Ancient Testimony To The Early Corruption Of The Gospels -- By: E. S. Buchanan

Journal: Bibliotheca Sacra
Volume: BSAC 073:290 (Apr 1916)
Article: Ancient Testimony To The Early Corruption Of The Gospels
Author: E. S. Buchanan

Ancient Testimony To The Early Corruption Of The Gospels

E. S. Buchanan

The history of our Gospel text in common use and acceptance can be traced clearly as far back as the year 382 a.d., when St. Jerome fixed it at the request of his patron, Damasus, Bishop of Rome. St. Jerome’s work has a preface which gives us in the matter of Gospel revision some highly important testimony.

The Testimony of St. Jerome is part of a letter addressed to his patron, and begins: —

“You compel me to make a new work out of an old one. I am to pick out those readings that agree with the Greek truth. It is a pious duty; but dangerous and presumptuous. In judging I shall be judged by all. Learned and unlearned alike will call me a ‘falsifier’ and ‘sacrilegious ‘for daring to amplify or alter or correct what is found in their old books. Against this outcry two things console me: first, thou, who art the High Priest, orderest it to be done; and, secondly, the truth has no variations — a fact which their very clamor against me goes to prove. If Latin MSS. are to be trusted, let them tell me which they are; for there are almost as many differing copies as there are codices. But if the truth is to be recovered from this diversity, then why not go tack to the original Greek?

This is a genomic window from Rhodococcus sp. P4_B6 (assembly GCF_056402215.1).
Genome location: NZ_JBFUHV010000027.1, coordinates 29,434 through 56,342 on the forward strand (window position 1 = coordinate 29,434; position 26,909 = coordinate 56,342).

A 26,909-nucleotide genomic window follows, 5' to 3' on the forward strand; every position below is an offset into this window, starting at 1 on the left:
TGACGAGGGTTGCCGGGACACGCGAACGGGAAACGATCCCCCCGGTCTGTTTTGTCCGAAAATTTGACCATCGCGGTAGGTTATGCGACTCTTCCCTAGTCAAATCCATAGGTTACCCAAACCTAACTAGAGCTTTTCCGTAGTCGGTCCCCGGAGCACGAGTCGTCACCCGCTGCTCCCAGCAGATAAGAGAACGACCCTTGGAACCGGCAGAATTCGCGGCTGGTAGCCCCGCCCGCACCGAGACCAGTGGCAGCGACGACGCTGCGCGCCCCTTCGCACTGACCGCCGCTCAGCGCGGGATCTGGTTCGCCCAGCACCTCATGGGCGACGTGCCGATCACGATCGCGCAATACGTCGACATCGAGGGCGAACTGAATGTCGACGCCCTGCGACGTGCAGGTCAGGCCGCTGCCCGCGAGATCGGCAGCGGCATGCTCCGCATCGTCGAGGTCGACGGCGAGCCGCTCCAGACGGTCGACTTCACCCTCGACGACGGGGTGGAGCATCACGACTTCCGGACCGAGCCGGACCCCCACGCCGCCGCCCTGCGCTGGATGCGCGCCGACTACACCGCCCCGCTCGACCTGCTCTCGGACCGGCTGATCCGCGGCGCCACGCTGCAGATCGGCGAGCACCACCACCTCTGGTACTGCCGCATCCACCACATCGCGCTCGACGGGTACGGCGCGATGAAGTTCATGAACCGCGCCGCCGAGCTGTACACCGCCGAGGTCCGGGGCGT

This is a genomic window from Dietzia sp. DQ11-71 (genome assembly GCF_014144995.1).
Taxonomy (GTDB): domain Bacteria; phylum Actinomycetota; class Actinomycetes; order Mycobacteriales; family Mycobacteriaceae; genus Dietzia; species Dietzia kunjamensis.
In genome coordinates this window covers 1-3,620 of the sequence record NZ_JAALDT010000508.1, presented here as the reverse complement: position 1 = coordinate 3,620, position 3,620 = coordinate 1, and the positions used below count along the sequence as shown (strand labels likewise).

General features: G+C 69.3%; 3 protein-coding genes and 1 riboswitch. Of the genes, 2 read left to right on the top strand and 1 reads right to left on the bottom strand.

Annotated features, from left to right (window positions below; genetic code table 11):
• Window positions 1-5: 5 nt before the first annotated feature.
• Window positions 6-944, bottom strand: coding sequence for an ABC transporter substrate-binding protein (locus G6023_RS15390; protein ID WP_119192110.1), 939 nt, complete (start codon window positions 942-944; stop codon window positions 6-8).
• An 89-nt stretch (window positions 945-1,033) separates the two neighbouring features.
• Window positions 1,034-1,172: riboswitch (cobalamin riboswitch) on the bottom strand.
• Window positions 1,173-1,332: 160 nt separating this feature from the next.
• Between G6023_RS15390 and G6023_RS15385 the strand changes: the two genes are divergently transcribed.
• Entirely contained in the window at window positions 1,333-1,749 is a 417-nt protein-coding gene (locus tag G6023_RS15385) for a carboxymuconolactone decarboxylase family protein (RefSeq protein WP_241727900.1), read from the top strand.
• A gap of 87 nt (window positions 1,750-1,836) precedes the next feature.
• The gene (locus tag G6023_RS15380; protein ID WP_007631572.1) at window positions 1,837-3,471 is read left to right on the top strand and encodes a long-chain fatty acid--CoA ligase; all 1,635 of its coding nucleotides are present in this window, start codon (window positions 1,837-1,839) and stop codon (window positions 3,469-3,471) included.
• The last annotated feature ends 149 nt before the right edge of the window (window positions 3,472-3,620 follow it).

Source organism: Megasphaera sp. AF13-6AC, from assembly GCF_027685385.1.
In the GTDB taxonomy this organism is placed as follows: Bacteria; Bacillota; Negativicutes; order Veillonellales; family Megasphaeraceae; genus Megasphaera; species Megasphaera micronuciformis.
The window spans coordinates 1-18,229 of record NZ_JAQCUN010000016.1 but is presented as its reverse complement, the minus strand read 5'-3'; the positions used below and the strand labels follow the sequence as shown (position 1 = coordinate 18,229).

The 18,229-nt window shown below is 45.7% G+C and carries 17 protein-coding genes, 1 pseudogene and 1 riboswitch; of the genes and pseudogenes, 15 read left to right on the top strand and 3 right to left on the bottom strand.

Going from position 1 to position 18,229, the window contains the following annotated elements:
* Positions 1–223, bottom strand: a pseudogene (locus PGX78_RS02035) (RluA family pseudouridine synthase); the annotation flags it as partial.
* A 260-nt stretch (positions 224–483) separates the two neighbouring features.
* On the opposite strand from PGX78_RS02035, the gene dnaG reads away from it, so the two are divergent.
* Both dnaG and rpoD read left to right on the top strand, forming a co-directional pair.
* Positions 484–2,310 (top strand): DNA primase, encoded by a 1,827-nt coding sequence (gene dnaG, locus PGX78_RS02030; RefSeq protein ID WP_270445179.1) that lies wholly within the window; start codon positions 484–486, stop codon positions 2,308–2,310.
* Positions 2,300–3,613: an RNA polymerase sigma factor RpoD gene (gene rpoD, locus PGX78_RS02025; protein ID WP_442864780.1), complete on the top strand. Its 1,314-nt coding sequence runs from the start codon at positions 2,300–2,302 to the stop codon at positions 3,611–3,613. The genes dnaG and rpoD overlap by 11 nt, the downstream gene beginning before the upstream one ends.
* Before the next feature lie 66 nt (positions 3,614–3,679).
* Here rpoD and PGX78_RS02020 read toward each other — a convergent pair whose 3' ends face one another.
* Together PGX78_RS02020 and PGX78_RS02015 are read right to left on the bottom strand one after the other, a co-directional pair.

And St. Jerome proceeds to tell us how he had taken over his new chapter divisions from Alexandria, but he does not state — what honesty demanded he should have done — that he had adopted his new standard Greek text from Alexandria also. His preface to Bishop Damasus ends with these words: —

Oplo ut in Christo ualeas et memineris mei, Papa beatissime” (“I desire that in Christ thou mayst be well, and that thou mayst remember me, O Most Blessed Father”).

St. Jerome’s work was done by command, and done too hastily to be final. It is true that he stopped the process of MS. corruption from proceeding any further; but his work and that of his Bishop did not remove from the text past corruptions, but only preserved them, and, as it were, consecrated them. That such corruptions already existed and had been accumulating since the death of the Apostles, is proved not only by St. Jerome’s statement of the chaotic condition of all Latin texts (and why, pray, not of all Greek texts?); but also by the testimony of many documents that have come down to us, and a part of this testimony we shall now exhibit.

In the New Testament. (1) St. Paul, writing to the Thessalonians, warns them against accepting as his any forged letter that declared the Day of the Lord was at hand (You must have a subscription and be logged in to read the entire article.
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